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Biogeosciences An interactive open-access journal of the European Geosciences Union
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Volume 13, issue 4
Biogeosciences, 13, 1037-1048, 2016
https://doi.org/10.5194/bg-13-1037-2016
© Author(s) 2016. This work is distributed under
the Creative Commons Attribution 3.0 License.

Special issue: Effects of rising CO2 on a Baltic Sea plankton...

Biogeosciences, 13, 1037-1048, 2016
https://doi.org/10.5194/bg-13-1037-2016
© Author(s) 2016. This work is distributed under
the Creative Commons Attribution 3.0 License.

Research article 23 Feb 2016

Research article | 23 Feb 2016

Negligible effects of ocean acidification on Eurytemora affinis (Copepoda) offspring production

Anna-Karin Almén1,2, Anu Vehmaa3, Andreas Brutemark2,3,a, Lennart Bach4, Silke Lischka4, Annegret Stuhr4, Sara Furuhagen5, Allanah Paul4, J. Rafael Bermúdez4,6, Ulf Riebesell4, and Jonna Engström-Öst1,2 Anna-Karin Almén et al.
  • 1Environmental and Marine Biology, Faculty of Science and Engineering, Åbo Akademi University, Artillerigatan 6, 20500 Åbo, Finland
  • 2Novia University of Applied Sciences Coastal Zone Research Team, Raseborgsvägen 9, 10600, Ekenäs Finland
  • 3Tvärminne Zoological Station, University of Helsinki, J.A. Palménin tie 260, 10900 Hanko, Finland
  • 4GEOMAR Helmholtz Centre for Ocean Research Kiel, Düsternbrooker Weg 20, 24105 Kiel, Germany
  • 5Department of Environmental Science and Analytical Chemistry, Stockholm University, Svante Arrhenius väg 8, 11418 Stockholm, Sweden
  • 6Facultad de Ingeniería Marítima, Ciencias Biológicas, Oceánicas y Recursos Naturales, Escuela Superior Politécnica del Litoral, ESPOL, Guayaquil, Ecuador
  • apresent address: Calluna AB, Torsgatan 30, 113 21 Stockholm, Sweden

Abstract. Ocean acidification is caused by increasing amounts of carbon dioxide dissolving in the oceans leading to lower seawater pH. We studied the effects of lowered pH on the calanoid copepod Eurytemora affinis during a mesocosm experiment conducted in a coastal area of the Baltic Sea. We measured copepod reproductive success as a function of pH, chlorophyll a concentration, diatom and dinoflagellate biomass, carbon to nitrogen (C:N) ratio of suspended particulate organic matter, as well as copepod fatty acid composition. The laboratory-based experiment was repeated four times during 4 consecutive weeks, with water and copepods sampled from pelagic mesocosms enriched with different CO2 concentrations. In addition, oxygen radical absorbance capacity (ORAC) of animals from the mesocosms was measured weekly to test whether the copepod's defence against oxidative stress was affected by pH. We found no effect of pH on offspring production. Phytoplankton biomass, as indicated by chlorophyll a concentration and dinoflagellate biomass, had a positive effect. The concentration of polyunsaturated fatty acids in the females was reflected in the eggs and had a positive effect on offspring production, whereas monounsaturated fatty acids of the females were reflected in their eggs but had no significant effect. ORAC was not affected by pH. From these experiments we conclude that E. affinis seems robust against direct exposure to ocean acidification on a physiological level, for the variables covered in the study. E. affinis may not have faced acute pH stress in the treatments as the species naturally face large pH fluctuations.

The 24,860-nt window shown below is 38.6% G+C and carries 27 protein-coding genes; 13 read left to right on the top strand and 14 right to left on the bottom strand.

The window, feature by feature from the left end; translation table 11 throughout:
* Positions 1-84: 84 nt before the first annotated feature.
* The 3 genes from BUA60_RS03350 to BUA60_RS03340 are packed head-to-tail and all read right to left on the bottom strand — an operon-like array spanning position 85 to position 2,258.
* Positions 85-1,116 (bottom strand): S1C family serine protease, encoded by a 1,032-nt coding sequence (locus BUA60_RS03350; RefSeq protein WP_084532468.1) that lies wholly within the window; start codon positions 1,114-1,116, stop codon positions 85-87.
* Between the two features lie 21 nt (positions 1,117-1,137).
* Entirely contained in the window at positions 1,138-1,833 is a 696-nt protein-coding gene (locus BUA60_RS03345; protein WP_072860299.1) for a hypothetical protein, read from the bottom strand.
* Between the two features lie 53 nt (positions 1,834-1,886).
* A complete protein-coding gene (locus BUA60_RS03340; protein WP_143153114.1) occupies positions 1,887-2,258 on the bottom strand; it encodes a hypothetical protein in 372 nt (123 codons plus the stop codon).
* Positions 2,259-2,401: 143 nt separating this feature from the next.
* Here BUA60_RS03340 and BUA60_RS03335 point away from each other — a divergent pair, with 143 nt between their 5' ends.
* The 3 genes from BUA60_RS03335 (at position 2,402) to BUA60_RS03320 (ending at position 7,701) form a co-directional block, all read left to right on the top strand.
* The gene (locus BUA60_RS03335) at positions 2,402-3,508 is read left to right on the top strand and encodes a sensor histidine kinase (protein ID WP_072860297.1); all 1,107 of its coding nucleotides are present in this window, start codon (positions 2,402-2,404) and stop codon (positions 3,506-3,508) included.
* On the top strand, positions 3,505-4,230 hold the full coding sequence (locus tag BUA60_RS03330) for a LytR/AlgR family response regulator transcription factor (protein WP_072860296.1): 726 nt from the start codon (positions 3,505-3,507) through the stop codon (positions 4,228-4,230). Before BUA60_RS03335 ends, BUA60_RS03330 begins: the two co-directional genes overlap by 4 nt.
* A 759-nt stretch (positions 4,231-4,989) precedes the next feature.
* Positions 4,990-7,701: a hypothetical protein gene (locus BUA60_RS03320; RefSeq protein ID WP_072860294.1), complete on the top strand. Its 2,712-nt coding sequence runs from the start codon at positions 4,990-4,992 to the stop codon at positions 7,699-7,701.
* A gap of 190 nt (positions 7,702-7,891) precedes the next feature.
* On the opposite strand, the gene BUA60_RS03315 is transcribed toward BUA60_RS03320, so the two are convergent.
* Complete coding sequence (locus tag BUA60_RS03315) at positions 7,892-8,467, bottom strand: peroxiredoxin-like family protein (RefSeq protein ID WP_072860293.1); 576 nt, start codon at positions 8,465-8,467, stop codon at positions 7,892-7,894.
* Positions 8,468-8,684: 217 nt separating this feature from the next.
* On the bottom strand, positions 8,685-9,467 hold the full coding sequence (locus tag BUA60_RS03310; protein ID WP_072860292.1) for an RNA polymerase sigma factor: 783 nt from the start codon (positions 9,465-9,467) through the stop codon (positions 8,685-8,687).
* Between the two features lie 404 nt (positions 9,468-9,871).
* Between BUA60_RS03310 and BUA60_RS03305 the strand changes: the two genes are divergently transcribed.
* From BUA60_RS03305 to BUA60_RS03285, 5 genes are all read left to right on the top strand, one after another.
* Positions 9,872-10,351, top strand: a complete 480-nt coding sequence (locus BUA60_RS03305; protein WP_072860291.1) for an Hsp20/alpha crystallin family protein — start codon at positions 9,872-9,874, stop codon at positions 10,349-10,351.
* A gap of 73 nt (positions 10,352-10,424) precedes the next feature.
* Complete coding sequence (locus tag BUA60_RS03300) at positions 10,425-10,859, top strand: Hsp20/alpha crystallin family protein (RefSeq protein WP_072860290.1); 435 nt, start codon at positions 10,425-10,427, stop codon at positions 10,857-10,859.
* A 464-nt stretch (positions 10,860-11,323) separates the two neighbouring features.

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We studied the effects of ocean acidification (OA) on the aquatic crustacean Eurytemora affinis and measured offspring production in relation to pH, chlorophyll, algae, fatty acids, and oxidative stress. No effects on offspring production or pH effects via food were found. E. affinis seems robust against OA on a physiological level and did probably not face acute pH stress in the treatments, as the species naturally face large pH fluctuations.
We studied the effects of ocean acidification (OA) on the aquatic crustacean Eurytemora affinis...
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